If you’re a freelance designer then you’ll probably be well aware of the laws regarding copyright. To summarise briefly, your work has to be easily distinguishable as your own effort and not somebody else’s.

For example, a design with an orange outline with a bite mark out of it (similar to Apple’s but an orange shape instead) that doesn’t say Apple anywhere and has slightly different curves in the design could in a lot of cases be considered original. This is why sometimes in court it is very difficult to prove your work is yours and it’s even harder than coming up with something that is considered ‘original’.

So how can you get things right to start with? Well, firstly you should research logos before you start the design process. This is not to take ideas, though it can inspire you to be creative but to check and see if any other companies in the client’s industry have logos similar to your initial thoughts. You need to really get to know the background of the company and get to the root of their story to understand how they’re different.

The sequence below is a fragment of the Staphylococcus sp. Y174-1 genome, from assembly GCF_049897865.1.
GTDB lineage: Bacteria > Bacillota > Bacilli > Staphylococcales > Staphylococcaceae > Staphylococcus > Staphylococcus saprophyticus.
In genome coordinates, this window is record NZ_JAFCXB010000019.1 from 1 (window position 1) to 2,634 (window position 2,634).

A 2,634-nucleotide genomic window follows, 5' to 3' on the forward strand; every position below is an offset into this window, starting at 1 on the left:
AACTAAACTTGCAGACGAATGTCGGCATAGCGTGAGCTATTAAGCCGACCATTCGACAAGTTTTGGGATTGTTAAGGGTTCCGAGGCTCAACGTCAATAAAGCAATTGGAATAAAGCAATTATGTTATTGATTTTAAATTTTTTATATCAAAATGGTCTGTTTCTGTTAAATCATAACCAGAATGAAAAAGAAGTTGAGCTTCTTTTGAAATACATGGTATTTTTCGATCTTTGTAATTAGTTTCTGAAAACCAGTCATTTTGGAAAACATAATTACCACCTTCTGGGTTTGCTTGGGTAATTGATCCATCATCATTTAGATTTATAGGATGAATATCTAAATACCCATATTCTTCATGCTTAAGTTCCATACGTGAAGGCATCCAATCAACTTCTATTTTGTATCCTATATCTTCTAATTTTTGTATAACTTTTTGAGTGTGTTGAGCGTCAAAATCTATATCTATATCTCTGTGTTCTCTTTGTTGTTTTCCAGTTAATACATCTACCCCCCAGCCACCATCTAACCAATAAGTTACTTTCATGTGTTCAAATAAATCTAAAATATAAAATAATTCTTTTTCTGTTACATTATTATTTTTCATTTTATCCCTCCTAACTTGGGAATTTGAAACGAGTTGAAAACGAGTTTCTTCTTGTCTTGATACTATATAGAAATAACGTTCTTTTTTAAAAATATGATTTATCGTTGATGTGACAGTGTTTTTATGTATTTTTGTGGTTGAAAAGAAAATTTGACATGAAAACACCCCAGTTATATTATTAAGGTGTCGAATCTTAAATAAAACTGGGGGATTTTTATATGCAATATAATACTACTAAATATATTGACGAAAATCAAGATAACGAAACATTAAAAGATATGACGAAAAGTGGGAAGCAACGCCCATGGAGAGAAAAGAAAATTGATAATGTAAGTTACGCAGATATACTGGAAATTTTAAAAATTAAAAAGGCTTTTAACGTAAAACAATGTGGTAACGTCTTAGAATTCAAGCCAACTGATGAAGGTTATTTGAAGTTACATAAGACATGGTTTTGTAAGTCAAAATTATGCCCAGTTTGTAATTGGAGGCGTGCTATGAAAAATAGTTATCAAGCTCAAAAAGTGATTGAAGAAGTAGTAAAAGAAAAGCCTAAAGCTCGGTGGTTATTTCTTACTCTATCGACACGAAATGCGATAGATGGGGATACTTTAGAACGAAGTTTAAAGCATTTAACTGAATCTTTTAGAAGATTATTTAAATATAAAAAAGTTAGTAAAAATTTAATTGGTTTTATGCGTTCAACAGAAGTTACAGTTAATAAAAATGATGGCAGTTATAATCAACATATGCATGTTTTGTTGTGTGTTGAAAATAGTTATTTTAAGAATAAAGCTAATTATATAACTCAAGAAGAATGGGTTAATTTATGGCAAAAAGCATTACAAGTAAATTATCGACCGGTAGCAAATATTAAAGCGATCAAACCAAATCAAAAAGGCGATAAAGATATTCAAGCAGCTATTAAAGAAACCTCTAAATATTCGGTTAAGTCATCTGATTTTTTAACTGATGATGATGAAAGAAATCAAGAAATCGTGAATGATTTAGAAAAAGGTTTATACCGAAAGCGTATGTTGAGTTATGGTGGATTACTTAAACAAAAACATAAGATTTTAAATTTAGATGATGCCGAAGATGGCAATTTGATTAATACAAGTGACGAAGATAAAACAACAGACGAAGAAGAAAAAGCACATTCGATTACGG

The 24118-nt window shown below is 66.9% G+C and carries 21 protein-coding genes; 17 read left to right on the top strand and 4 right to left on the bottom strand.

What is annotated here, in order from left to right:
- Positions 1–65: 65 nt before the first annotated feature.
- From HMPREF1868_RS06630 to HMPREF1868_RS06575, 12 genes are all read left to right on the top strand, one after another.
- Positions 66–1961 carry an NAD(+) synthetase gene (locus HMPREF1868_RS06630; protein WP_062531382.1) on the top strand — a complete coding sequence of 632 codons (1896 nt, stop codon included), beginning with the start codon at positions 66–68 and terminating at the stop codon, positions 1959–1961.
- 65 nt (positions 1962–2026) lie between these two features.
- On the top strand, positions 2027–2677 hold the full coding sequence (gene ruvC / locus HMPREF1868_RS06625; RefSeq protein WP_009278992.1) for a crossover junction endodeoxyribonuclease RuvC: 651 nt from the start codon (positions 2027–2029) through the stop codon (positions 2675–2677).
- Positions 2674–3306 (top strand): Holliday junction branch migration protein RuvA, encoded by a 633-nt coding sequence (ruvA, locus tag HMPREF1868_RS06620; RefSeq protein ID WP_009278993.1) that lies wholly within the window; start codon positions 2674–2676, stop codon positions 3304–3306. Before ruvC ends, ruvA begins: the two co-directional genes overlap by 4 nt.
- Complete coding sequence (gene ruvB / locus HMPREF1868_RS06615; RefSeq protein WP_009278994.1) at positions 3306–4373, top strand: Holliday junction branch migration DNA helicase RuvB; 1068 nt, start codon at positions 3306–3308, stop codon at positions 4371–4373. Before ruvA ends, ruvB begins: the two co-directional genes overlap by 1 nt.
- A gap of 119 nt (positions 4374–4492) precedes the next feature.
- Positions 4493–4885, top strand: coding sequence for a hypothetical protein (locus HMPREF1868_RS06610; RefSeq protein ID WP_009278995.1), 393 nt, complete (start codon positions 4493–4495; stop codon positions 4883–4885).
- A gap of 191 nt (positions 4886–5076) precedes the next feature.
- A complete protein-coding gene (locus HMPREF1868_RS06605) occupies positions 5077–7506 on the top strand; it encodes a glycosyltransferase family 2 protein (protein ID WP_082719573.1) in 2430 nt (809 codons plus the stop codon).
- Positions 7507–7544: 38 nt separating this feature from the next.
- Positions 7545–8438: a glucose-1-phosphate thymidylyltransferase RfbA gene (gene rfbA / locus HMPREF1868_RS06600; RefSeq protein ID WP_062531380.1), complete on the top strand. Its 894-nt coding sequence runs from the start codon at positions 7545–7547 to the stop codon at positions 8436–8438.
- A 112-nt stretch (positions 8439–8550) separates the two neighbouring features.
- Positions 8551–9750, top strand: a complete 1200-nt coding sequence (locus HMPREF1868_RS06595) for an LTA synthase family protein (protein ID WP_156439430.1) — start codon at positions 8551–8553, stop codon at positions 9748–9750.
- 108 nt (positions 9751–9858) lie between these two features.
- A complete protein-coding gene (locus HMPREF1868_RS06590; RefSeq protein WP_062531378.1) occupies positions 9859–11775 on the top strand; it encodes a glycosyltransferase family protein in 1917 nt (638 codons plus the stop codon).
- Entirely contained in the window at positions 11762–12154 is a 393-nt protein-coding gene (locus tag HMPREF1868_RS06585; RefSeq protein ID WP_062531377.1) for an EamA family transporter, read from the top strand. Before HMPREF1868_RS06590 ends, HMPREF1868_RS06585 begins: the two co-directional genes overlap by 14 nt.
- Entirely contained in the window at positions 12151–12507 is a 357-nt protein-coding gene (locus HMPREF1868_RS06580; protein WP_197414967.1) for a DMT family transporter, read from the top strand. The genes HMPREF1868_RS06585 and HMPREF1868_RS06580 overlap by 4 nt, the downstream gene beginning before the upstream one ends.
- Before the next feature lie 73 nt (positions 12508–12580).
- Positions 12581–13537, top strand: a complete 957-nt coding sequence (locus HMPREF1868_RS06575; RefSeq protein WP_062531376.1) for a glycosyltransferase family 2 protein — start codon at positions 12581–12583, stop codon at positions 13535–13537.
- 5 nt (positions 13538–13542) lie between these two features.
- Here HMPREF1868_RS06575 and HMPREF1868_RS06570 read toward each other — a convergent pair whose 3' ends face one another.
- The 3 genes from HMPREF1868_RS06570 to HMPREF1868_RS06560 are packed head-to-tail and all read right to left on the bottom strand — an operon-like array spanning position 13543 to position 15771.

Once you know this, you can get creative without any worries. Of course, there may be times when in fact you create a logo similar to someone else’s but it will help your case if you make sure that no companies in some industries have a similar logo because that would prove to be a tricky court case.

It’s also important to know what cannot be copyrighted. So here’s the full list:

  • Titles
  • Slogans
  • Names
  • Measurement Charts
  • Calendars
  • Symbols
  • Variations of lettering or colouring

These are just trademarked and not copyright, so it’s all about coming up with your own ideas, thinking about the company’s history. If you put in the time, it will show in your design. If you cheat and copy somebody else’s you could be in for some trouble.